UC Riverside should implement classes like this not only to teach students direct ways to start organizations or companies that can create jobs to improve living conditions, but it can create an innovative way of creating a pathway to help with larger societal issues. Classes like this can bring in a different audience to UC Riverside and, in turn, create a learning environment that actually follows through with the mission of the UC educational system.

If structured similarly to the Stanford design class, students can obtain the practical skills of research and the ability to use the information that a student learns in class in the real world. Students would be graduating with the knowledge of how to begin a project and improve from that point.

The class would fundamentally use the research skills that professors are familiar with to guide students in their own simple projects. Ultimately, classes could be a means to find the reason as to why each class is vital for their graduation. The class would ultimately teach skills that would allow us to take the knowledge we have accumulated over the years and create change within our society. The UC mission statement, after all, claims that it provides a “unique environment in which leading scholars and promising students strive together to expand fundamental knowledge of human nature, society, and the natural world.”

But this elicits a question: Do 10 weeks of midterms and lectures actually create the drive to “expand fundamental knowledge” of these areas?

One of the founders of Stanford, David Kelley states: “An important element of the school is having students start small,”  to gain what he refers to as “creative confidence” after each successful project, moving toward larger world problems that seem impenetrable. The proposed class does not have to deal with just design, but it could provide the push needed to allow students to learn more about their effect in the world and the vitality of the information being taught in class.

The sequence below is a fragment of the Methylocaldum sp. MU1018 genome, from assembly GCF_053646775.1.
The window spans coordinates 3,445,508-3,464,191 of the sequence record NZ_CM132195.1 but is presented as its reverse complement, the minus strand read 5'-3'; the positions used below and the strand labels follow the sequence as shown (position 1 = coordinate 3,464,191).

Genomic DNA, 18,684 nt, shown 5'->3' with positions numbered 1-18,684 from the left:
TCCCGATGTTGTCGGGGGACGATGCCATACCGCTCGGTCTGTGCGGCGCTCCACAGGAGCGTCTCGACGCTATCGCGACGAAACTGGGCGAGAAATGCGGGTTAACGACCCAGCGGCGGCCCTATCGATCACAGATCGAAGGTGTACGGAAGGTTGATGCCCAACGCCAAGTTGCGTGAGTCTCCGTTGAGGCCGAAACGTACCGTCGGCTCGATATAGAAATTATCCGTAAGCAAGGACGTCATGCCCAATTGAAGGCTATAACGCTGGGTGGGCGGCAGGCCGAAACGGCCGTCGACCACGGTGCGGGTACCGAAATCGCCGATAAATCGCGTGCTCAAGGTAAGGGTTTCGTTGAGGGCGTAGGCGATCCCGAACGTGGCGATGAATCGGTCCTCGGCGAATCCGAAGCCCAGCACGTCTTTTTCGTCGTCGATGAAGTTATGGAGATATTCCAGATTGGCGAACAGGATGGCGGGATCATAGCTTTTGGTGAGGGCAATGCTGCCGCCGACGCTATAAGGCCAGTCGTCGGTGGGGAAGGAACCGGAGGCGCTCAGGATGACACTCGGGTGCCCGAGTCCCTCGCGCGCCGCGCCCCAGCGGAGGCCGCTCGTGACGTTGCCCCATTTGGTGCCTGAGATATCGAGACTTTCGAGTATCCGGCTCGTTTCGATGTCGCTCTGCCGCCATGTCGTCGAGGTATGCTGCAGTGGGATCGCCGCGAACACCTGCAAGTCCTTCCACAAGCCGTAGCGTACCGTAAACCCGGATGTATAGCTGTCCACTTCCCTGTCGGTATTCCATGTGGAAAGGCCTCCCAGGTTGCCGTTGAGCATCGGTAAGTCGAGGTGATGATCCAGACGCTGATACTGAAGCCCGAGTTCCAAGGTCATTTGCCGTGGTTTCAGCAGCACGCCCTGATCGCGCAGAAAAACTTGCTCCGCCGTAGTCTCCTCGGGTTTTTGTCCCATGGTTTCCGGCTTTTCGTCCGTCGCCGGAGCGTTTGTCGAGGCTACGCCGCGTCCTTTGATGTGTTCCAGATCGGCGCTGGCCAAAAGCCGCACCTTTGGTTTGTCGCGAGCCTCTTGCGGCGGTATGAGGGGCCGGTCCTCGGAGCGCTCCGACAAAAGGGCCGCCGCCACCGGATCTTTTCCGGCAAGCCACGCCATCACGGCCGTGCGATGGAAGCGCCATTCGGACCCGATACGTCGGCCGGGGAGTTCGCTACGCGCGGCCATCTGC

It’s difficult to tailor each class this way, but what makes the process easier is that professors themselves can offer research projects that can be used as models for the students. UC professors should be required to have students perform research projects in courses in every college so the skills of application are practiced.

This proposed class would be a form of encouragement for professors to teach the skills they are so familiar in using to all subjects. This is tremendous leap forward as far as promoting students to understand that they are capable of tackling and solving these larger issues, and maybe this method of practicality is something that can trickle down into other disciplines — and other school levels.



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    The Highlander editorials reflect the majority view of the Highlander Editorial Board. They do not necessarily reflect the opinions of the Associated Students of UCR or the University of California system.